Request for variant subtag fr 16th-c 17th-c RESUBMISSION

CE Whitehead cewcathar at
Sat Jan 27 21:25:15 CET 2007

Hi!  My responses are below!
Basically I was able to catalogue three main varieties of 17th century 
French texts; I am sure there are more! But these may be the main texts.  I 
do not have texts of any Creole French developing in the Caribbean; the only 
French Creole developing on the North American continent was a mix of French 
with English (the French-English traders were interracting, squabbling) 
which includes Native vocabulary; there were few Africans on the Continent 
though there must have been some in the Caribbean as that is apparently a 
place where the colony of Carolina could go to exchange Natives captured 
around the Carolina who might run away or cause trouble for slaves of 
African ancestry who would not know their way around the Carolinas.

See below for more:
>CE Whitehead responded to a message of mine:
> > >But I am struggling to see how the currently proposed (single-prefix)
> > >will help with these objectives.  They are "frm-1606Nict" or
> > >"frm-16siecle";
> > >"fr-1694acad" or "fr-17siecle"; and plain old "frm" and "fr".
> > >
Really even in early 16th century texts (such as Rabelais, 1532; see ) French is quite different 
than it was in the 15th century.

In fact Rabelais texts seems to me to be like the French in the later texts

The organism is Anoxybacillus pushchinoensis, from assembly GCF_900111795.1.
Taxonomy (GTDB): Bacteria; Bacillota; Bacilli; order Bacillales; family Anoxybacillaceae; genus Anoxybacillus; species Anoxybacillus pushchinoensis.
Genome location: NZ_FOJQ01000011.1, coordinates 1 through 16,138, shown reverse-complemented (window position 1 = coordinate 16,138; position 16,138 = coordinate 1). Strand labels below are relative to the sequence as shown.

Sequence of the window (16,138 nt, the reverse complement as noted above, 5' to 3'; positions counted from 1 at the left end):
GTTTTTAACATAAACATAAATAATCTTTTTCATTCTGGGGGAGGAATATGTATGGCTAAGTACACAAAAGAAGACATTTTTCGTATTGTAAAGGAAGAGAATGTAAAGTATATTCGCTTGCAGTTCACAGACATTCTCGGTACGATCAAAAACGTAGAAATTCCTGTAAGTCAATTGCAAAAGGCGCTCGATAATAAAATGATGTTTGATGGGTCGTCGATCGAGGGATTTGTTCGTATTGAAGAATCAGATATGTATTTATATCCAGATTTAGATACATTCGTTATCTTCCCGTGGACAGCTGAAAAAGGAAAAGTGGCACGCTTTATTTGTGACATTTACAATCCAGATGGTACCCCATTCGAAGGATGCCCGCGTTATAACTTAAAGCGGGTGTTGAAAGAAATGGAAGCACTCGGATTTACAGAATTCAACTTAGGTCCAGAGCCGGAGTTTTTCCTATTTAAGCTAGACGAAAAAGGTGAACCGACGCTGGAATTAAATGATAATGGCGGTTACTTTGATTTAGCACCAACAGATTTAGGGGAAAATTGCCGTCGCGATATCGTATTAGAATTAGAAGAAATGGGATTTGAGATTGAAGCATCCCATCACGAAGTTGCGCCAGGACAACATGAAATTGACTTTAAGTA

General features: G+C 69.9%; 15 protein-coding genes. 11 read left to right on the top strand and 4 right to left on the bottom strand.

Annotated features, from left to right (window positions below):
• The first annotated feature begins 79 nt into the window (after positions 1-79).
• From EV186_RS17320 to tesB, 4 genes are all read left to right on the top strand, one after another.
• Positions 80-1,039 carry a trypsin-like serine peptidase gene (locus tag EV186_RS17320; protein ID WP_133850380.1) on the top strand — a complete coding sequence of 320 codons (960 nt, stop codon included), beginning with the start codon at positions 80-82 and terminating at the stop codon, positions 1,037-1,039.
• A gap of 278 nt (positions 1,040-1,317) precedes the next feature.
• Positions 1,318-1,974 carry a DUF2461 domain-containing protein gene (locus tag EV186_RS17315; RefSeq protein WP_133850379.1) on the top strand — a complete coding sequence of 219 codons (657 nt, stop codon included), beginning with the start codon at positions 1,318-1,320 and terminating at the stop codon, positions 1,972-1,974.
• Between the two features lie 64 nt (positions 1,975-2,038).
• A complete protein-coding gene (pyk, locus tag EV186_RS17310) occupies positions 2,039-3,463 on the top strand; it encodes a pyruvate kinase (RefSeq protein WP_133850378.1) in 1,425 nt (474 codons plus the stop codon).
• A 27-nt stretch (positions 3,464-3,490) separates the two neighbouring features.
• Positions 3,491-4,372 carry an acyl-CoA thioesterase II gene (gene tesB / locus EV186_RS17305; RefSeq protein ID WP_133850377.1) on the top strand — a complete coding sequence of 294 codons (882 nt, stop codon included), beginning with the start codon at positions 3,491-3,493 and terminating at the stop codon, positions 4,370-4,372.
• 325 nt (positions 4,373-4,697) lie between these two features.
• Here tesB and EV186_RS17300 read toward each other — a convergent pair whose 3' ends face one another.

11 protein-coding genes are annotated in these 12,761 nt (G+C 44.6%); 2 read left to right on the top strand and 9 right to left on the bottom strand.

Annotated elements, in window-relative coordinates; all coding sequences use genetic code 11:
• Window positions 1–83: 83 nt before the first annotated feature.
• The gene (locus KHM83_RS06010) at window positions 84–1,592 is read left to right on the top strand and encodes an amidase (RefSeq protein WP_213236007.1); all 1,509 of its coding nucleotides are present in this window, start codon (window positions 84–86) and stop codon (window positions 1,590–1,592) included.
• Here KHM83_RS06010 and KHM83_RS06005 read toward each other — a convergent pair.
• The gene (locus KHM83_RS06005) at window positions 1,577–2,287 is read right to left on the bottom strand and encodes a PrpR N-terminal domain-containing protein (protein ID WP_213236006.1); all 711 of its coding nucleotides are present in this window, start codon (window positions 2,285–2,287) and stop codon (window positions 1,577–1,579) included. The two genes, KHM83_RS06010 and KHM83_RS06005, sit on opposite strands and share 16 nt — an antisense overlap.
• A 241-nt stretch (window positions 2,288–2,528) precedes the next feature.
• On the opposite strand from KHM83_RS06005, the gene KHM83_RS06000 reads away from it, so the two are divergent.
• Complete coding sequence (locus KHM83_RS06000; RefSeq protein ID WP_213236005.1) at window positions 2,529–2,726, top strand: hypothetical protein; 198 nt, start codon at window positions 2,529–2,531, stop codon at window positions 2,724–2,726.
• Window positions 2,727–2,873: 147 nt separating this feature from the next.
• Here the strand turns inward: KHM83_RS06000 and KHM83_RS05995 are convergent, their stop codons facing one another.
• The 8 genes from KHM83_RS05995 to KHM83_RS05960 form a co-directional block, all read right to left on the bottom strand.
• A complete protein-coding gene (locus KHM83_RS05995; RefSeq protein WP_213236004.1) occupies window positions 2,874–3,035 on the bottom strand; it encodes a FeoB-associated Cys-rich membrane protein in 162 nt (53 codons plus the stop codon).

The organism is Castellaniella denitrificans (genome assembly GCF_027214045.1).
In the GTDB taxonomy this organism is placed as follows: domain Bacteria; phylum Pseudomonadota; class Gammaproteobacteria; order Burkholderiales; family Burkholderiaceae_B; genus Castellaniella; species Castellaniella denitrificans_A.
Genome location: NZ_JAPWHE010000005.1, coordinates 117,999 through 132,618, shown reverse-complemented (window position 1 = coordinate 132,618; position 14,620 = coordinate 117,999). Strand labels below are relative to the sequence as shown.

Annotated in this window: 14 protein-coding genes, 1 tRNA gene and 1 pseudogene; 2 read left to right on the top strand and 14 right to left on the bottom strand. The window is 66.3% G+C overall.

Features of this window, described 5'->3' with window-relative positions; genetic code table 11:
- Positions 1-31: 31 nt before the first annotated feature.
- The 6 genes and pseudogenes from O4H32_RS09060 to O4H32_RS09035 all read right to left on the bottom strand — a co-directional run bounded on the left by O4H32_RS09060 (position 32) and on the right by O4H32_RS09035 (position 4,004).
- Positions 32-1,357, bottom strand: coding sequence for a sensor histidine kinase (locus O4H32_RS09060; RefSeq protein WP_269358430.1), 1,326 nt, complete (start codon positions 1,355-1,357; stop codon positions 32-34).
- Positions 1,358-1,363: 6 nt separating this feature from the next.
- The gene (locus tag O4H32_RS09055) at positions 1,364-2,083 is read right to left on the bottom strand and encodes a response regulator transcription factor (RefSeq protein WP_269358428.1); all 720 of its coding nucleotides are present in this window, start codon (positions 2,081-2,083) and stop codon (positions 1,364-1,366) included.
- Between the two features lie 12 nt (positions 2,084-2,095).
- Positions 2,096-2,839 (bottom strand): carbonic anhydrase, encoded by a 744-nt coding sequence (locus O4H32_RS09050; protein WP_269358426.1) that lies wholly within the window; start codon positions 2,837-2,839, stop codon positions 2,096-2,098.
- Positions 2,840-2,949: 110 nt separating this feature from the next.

from this century (from the Pleiade, from Montaigne)
except I notice some odd insertions of l after au before c, t, etc:

aucune (fr modern, "not one") > aulcune (Rabelais)
autre (fr modern, "other") > aultre (Rabelais)

(See Spécificités du corpus Rabelais par rapport au corpus XVIe du 
"Le vocabulaire spécifique."
"Spécificités du corpus Rabelais par rapport au corpus XVIe du 
"DEFICITS ordre alphabétique"

Many 17th century texts from France, such as Moliere's
(1665) "Dome Juan ou le festin de Pierre"
are just like the texts from the Pleiade and Montaigne!!

There is no distinction.

But given the limitations that have been imposed on me, there is no way to 
show this;
however I (who am sometimes a pragmatist rather than an idealist)
felt it would be better to have subtags for the 16th and 17th centuries to 
allow the French in these centuries to be distinguished from the French that 
precedes these and follows these,
regardless of what the subtags might/might not show.

But you are right: The tag description or comments will really have to 
include something to show that the French in these 2 centuries can be the 

17th century French can really be divided into three groups:

A.  French that is essentially late 16th century:

* 1606  Marc Lescarbot's "Théâtre de Neptune," with classical and North 
American elements, which was the first French play to be presented in North 
America and focused on North American content (so this would be the 
difference between Lescarbot and Moliere below but actually Moliere's plays 
can mention life in the Americas as well:

* 1665 Moliere's "Dome Juan ou le festin de Pierre"

B.  French that is essentially modern though there may be differences in 
vocabulary, especially in the way it is used, in the way people present 
themselves (